November 2015
In This Issue
Trial of Henry Wirz
New Virtual Field Trip
Standards Spotlight
Upcoming Field Trips
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The Trial of Henry Wirz
Conduct a Mock Trial of Andersonville's Commandant
Captain Henry Wirz
Although Robert E. Lee, among many other Confederate leaders, never faced charges of treason and crimes against the United States, that was not the case for Henry Wirz, commander of infamous Andersonville prison.

On November 10, 1865, Wirz became one of the few to be hanged after  being convicted by a military tribunal. Teachers can connect standard SSH6b by simulating this  experience for students  with a  
mock trial. S tudents could also gain a lesson in how economic markets work using Andersonville as a model.  Background information can be used t o extend the lesson or help students prepare along with the myths of Civil War prisons.

In addition to the virtual field trip contained within the Georgia Studies digital text, GPB hosts a Georgia Stories short video, study guide and additional teacher resources
New Virtual Field Trip Available
Take Students to Etowah Historic Site
Our newest virtual field trip is now available through the GPB app on iPad and on the web at You will need to request a login to get started. If you have a login for the Georgia Studies digital textbook, that login will work for the virtual field trip series.

The first of three Mississippian-period Indian sites, students can take a 360 degree tour from atop the mounds, watch videos and hear interviews with rangers at the site, and view historical artifacts of Indian life and culture. 

For ideas in the classroom, the Society for Georgia Archeology offers lesson plans  In their series "Learning through Archeology," on the Etowah Indian Mounds , the  contact of Native American indians with Europeans, and  skills and techniques of Georgia's earliest inhabitants.

Spotlight on the Standards
Focusing on the Coming of the Civil War: SS8H6a
The events leading up to the Civil War are covered in chapters 12 and 13 of the Georgia Studies digital textbook, collectively. The South's insistence on independent states' rights (p. 291) had a lot to do with their slave economy (297-98) and their dislike for tariffs, leading to an act of nullification (292-93) and showdown with the federal government. The issue profoundly concerned Georgia (322-24). To help students evaluate primary sources and interpret data, two "Skill Activities" offer differing perspectives on slavery (311-14) and demographic as well as economic graphs on slave population and cotton production (282-83) for students to interpret.

Instrumental in staving off war in spite of growing tension was Henry Clay who took part in crafting both the Missouri Compromise of 1820 (299) and the Compromise of 1850 (300-01). Interactive maps help students visualize the growing tension. Yet Georgia's platform (301) of adopting the Compromise broke down after the Kansas and Nebraska Act was passed (301-02) giving states popular sovereignty over whether or not to be admitted as a slave state. A video of the Dred Scott decision (302) from "Today in Georgia History," allows students a better understanding of the complicated nature of the compromises being crafted and how multiple levels and branches of government were involved.

The nail in the coffin, so to speak, was the 1860 election of Abraham Lincoln (318-319). And Georgia's reaction was swift, appropriating money for defense and eventually seceding from the Union (320-24). A special interactive graphic offers students the opportunity to look closely at Georgia's "Ordinance of Secession" (322). By January state militia forces seized Forth Pulaski in Savannah. A slideshow boasts a mini tour of the fort today (320). For culminating activities, the National Endowment for the Humanities' EDSITEment website offers four lessons focusing on the growing sectional crises from Missouri in 1820, to Kansas and Nebraska in 1854 and finally Lincoln's election in 1860.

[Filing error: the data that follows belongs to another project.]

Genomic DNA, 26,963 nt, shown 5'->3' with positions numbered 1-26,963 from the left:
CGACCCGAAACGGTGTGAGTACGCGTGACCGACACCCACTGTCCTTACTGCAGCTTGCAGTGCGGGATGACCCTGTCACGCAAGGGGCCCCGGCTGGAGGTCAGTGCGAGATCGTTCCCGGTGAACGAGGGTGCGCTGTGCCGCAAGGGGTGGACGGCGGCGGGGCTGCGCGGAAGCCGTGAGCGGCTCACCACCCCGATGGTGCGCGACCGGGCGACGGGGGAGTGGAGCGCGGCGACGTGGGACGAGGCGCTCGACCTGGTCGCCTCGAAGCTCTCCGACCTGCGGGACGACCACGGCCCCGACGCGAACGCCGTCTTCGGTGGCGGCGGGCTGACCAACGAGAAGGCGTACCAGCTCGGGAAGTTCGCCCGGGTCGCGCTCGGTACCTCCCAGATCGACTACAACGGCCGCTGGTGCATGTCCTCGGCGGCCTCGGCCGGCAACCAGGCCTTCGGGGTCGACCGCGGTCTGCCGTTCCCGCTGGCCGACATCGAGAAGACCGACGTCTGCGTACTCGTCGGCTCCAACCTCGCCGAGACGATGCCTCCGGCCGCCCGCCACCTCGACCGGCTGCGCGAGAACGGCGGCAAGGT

GPB Education is On the Road!
Upcoming Virtual Field Trips  Across Georgia

Our film crew has had a busy month getting great footage for some of our newest virtual field trips that are coming soon. 

We were at Fort Pulaski, which was bombarded by Union forces in 1862 (p. 320), and the Ralph Mark Gilbert Civil Rights Museum, named for the Savannah leader of the NAACP and Pastor of the First African Baptist Church there. We filmed at Fort McAllister, which fell to Sherman in 1864 (341), and Ft. Kin g George, an early British outpost erected in 1721 (110). At Track Rock Archeological Site (71) we viewed Mississippian Indian petroglyphs and stopped by Hofwyl Broadfield Plantation famous for its Antebellum rice cultivation (268-69). 

GPB traveled to Old Fort Jackson, used in the War of 1812, occupied by Union troops during Sherman's march (341-42), and even held by the 54th Massachusetts regiment famously depicted in the movie Glory partially filmed on Jekyll Island. We visited Wormsloe Planatio n, the estate of Noble Jones, who arrived in Georgia with Oglethorpe and took part in conflicts with the Spanish from 1740-1742 (128-29), and earlier in the month our team got a great look around from Brasstown Bald (31), named for a former Cherokee village and the highest point in the entire state. Stay tuned for more updates!
Brasstown Bald, Georgia

We want to hear from you! 

Send us feedback or suggestions for the digital textbook or request an 
on-site demonstration by emailing one of our Education Outreach Specialists:

Michael Kuenlen, South Region

Tracey Wiley, North Region